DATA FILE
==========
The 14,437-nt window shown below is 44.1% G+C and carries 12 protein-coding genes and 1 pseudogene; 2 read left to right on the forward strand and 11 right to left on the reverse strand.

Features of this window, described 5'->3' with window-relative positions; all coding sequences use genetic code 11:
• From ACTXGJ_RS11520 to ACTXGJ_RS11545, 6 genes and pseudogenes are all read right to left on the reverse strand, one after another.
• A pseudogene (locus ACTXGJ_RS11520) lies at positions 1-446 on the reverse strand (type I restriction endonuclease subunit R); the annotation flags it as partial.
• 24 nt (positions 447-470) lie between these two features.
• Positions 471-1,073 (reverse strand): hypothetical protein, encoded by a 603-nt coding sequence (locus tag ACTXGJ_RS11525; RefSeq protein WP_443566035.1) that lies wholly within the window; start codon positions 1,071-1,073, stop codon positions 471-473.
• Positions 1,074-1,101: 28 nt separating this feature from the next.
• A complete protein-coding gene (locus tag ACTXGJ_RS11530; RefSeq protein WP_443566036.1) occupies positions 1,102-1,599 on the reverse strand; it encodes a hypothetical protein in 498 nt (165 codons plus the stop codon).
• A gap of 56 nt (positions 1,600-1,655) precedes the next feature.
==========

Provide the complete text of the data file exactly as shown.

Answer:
The 14,437-nt window shown below is 44.1% G+C and carries 12 protein-coding genes and 1 pseudogene; 2 read left to right on the forward strand and 11 right to left on the reverse strand.

Features of this window, described 5'->3' with window-relative positions; all coding sequences use genetic code 11:
• From ACTXGJ_RS11520 to ACTXGJ_RS11545, 6 genes and pseudogenes are all read right to left on the reverse strand, one after another.
• A pseudogene (locus ACTXGJ_RS11520) lies at positions 1-446 on the reverse strand (type I restriction endonuclease subunit R); the annotation flags it as partial.
• 24 nt (positions 447-470) lie between these two features.
• Positions 471-1,073 (reverse strand): hypothetical protein, encoded by a 603-nt coding sequence (locus tag ACTXGJ_RS11525; RefSeq protein WP_443566035.1) that lies wholly within the window; start codon positions 1,071-1,073, stop codon positions 471-473.
• Positions 1,074-1,101: 28 nt separating this feature from the next.
• A complete protein-coding gene (locus tag ACTXGJ_RS11530; RefSeq protein WP_443566036.1) occupies positions 1,102-1,599 on the reverse strand; it encodes a hypothetical protein in 498 nt (165 codons plus the stop codon).
• A gap of 56 nt (positions 1,600-1,655) precedes the next feature.